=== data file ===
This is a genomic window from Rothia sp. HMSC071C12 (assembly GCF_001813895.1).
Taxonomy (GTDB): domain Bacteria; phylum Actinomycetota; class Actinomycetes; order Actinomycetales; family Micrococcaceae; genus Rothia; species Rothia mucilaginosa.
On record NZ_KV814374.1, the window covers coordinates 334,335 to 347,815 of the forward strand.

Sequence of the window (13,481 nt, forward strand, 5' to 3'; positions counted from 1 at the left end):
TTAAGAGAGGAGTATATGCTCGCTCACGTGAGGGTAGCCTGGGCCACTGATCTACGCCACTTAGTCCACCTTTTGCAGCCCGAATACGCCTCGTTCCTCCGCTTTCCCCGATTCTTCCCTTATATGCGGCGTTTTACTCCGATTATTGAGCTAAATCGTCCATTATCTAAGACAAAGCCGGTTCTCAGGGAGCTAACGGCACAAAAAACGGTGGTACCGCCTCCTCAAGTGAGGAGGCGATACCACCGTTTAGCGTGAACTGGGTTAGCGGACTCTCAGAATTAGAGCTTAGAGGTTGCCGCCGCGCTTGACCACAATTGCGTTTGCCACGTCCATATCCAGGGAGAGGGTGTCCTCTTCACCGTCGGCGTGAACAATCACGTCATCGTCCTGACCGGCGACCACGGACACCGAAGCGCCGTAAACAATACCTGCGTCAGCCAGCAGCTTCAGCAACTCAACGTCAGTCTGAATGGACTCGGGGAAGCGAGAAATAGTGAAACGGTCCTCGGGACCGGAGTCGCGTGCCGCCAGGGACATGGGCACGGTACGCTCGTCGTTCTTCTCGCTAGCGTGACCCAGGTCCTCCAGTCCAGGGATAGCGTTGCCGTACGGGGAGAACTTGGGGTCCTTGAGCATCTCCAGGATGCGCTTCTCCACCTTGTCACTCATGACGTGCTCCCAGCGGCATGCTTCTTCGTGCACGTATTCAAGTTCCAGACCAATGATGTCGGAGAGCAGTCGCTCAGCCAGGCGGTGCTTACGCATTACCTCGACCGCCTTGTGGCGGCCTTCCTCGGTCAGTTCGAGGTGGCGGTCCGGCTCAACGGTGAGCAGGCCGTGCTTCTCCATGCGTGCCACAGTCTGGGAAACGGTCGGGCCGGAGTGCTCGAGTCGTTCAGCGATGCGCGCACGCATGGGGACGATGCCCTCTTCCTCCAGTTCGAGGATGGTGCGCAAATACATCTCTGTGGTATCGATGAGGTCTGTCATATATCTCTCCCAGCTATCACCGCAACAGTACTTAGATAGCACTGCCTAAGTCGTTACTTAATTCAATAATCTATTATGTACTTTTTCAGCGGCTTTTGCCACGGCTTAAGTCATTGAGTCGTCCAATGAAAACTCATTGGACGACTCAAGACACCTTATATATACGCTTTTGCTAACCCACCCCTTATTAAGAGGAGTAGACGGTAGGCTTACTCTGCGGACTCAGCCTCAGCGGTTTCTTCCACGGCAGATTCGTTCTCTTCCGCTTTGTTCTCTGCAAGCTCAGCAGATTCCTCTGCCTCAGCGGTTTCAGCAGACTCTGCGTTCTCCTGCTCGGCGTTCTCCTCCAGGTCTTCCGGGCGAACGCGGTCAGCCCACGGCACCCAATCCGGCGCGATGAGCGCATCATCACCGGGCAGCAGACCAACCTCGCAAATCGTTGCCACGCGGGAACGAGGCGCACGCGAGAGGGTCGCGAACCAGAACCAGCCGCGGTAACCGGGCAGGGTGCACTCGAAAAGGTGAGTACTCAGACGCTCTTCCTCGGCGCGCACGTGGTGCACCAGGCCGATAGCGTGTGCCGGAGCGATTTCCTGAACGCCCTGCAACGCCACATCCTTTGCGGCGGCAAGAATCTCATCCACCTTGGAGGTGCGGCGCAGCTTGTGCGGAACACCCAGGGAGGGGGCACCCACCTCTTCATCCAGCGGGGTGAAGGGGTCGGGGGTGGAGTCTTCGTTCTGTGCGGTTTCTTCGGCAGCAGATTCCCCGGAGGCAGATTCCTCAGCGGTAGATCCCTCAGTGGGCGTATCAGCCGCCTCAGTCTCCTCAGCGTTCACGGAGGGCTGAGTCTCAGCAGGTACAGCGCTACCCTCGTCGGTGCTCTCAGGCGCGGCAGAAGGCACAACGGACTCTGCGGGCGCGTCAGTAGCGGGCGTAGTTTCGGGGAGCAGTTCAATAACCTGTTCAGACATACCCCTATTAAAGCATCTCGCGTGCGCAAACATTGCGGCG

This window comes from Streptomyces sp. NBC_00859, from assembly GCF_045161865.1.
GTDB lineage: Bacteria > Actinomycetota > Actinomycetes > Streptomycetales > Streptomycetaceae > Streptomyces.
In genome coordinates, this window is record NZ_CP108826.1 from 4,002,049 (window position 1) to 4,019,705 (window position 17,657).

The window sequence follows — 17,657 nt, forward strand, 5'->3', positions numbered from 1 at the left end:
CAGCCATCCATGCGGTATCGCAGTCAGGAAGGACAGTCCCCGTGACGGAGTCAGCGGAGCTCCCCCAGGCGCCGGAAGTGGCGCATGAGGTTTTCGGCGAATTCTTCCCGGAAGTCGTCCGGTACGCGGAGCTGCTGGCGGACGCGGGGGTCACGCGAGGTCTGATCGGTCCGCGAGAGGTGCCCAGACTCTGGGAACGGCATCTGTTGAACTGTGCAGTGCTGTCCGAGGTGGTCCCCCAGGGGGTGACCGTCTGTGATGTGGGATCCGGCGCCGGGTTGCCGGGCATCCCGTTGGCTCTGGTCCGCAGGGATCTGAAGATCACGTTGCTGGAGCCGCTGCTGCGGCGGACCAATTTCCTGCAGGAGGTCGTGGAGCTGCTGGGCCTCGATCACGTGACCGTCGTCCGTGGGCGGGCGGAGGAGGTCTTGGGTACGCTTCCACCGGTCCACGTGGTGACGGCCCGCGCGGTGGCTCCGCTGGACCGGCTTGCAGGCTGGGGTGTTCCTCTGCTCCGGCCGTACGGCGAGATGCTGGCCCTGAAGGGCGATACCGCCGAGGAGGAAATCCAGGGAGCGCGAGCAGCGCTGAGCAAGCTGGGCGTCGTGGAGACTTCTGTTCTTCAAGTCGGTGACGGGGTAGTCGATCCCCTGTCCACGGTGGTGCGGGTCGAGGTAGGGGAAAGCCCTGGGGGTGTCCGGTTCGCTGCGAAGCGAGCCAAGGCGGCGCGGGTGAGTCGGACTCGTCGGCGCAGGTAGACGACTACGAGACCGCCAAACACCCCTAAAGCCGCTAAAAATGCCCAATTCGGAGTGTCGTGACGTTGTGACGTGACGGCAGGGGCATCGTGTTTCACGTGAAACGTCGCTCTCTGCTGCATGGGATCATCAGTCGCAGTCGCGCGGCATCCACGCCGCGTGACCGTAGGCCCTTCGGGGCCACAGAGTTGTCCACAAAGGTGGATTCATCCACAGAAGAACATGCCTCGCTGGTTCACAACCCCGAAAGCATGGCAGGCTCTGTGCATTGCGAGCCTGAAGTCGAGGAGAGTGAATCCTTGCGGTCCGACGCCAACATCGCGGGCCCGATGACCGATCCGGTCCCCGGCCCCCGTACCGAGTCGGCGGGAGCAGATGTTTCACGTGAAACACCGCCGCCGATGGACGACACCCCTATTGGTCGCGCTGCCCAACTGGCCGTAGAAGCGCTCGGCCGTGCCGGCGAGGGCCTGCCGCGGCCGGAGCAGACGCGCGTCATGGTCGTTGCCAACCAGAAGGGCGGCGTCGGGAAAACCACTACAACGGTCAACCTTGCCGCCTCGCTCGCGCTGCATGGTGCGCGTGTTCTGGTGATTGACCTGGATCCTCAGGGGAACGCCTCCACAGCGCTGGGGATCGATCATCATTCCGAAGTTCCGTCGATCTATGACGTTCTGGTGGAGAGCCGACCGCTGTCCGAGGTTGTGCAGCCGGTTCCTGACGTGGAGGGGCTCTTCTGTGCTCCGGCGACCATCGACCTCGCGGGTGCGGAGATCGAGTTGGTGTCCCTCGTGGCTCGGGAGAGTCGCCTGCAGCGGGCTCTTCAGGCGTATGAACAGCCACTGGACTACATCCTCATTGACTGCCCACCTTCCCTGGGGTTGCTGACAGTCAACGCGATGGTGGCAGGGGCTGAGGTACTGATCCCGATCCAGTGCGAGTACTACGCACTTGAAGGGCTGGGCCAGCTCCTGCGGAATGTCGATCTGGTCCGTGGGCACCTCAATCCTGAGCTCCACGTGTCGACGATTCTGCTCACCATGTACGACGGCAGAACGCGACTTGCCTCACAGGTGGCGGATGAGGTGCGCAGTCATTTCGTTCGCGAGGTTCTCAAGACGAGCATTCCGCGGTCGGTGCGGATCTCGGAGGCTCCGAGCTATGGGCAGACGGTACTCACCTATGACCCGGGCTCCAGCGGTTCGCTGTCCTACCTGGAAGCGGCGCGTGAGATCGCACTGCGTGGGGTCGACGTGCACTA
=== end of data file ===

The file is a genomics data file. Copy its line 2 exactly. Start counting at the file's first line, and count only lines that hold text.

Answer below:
Taxonomy (GTDB): domain Bacteria; phylum Actinomycetota; class Actinomycetes; order Actinomycetales; family Micrococcaceae; genus Rothia; species Rothia mucilaginosa.